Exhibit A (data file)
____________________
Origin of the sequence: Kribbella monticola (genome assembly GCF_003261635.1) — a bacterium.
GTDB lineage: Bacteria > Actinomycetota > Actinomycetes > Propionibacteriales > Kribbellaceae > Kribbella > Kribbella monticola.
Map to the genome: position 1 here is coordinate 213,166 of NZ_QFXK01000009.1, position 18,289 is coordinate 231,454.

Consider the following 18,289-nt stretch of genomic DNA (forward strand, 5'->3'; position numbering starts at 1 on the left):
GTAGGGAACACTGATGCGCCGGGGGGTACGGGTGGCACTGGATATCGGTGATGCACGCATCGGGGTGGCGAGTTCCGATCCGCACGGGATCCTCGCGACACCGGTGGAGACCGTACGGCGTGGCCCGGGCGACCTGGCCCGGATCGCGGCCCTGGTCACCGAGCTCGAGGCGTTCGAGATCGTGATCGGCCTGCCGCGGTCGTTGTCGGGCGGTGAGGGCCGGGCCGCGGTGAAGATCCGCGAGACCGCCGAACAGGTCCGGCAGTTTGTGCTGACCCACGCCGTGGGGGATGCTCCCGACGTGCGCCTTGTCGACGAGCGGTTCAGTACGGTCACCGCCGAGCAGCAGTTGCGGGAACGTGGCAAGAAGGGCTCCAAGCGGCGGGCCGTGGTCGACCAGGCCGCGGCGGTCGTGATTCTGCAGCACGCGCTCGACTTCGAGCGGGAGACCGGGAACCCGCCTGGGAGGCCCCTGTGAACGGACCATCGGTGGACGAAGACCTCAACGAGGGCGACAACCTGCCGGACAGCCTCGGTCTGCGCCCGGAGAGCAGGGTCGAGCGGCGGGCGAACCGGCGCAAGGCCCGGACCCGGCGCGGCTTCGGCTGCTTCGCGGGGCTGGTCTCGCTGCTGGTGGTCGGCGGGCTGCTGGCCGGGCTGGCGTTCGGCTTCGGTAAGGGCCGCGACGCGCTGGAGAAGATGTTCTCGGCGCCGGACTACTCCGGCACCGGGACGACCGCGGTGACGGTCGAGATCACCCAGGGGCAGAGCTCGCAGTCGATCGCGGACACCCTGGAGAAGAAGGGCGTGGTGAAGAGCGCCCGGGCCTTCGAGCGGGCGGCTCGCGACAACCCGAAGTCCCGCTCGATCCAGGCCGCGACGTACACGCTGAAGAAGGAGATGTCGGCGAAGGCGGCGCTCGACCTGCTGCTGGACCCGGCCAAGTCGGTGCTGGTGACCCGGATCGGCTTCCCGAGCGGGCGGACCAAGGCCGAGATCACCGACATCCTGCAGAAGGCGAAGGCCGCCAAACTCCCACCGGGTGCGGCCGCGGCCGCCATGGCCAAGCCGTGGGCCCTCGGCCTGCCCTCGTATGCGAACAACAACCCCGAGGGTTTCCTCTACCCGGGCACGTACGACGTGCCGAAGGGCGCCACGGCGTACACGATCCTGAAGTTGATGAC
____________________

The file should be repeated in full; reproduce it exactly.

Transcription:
Origin of the sequence: Kribbella monticola (genome assembly GCF_003261635.1) — a bacterium.
GTDB lineage: Bacteria > Actinomycetota > Actinomycetes > Propionibacteriales > Kribbellaceae > Kribbella > Kribbella monticola.
Map to the genome: position 1 here is coordinate 213,166 of NZ_QFXK01000009.1, position 18,289 is coordinate 231,454.

Consider the following 18,289-nt stretch of genomic DNA (forward strand, 5'->3'; position numbering starts at 1 on the left):
GTAGGGAACACTGATGCGCCGGGGGGTACGGGTGGCACTGGATATCGGTGATGCACGCATCGGGGTGGCGAGTTCCGATCCGCACGGGATCCTCGCGACACCGGTGGAGACCGTACGGCGTGGCCCGGGCGACCTGGCCCGGATCGCGGCCCTGGTCACCGAGCTCGAGGCGTTCGAGATCGTGATCGGCCTGCCGCGGTCGTTGTCGGGCGGTGAGGGCCGGGCCGCGGTGAAGATCCGCGAGACCGCCGAACAGGTCCGGCAGTTTGTGCTGACCCACGCCGTGGGGGATGCTCCCGACGTGCGCCTTGTCGACGAGCGGTTCAGTACGGTCACCGCCGAGCAGCAGTTGCGGGAACGTGGCAAGAAGGGCTCCAAGCGGCGGGCCGTGGTCGACCAGGCCGCGGCGGTCGTGATTCTGCAGCACGCGCTCGACTTCGAGCGGGAGACCGGGAACCCGCCTGGGAGGCCCCTGTGAACGGACCATCGGTGGACGAAGACCTCAACGAGGGCGACAACCTGCCGGACAGCCTCGGTCTGCGCCCGGAGAGCAGGGTCGAGCGGCGGGCGAACCGGCGCAAGGCCCGGACCCGGCGCGGCTTCGGCTGCTTCGCGGGGCTGGTCTCGCTGCTGGTGGTCGGCGGGCTGCTGGCCGGGCTGGCGTTCGGCTTCGGTAAGGGCCGCGACGCGCTGGAGAAGATGTTCTCGGCGCCGGACTACTCCGGCACCGGGACGACCGCGGTGACGGTCGAGATCACCCAGGGGCAGAGCTCGCAGTCGATCGCGGACACCCTGGAGAAGAAGGGCGTGGTGAAGAGCGCCCGGGCCTTCGAGCGGGCGGCTCGCGACAACCCGAAGTCCCGCTCGATCCAGGCCGCGACGTACACGCTGAAGAAGGAGATGTCGGCGAAGGCGGCGCTCGACCTGCTGCTGGACCCGGCCAAGTCGGTGCTGGTGACCCGGATCGGCTTCCCGAGCGGGCGGACCAAGGCCGAGATCACCGACATCCTGCAGAAGGCGAAGGCCGCCAAACTCCCACCGGGTGCGGCCGCGGCCGCCATGGCCAAGCCGTGGGCCCTCGGCCTGCCCTCGTATGCGAACAACAACCCCGAGGGTTTCCTCTACCCGGGCACGTACGACGTGCCGAAGGGCGCCACGGCGTACACGATCCTGAAGTTGATGAC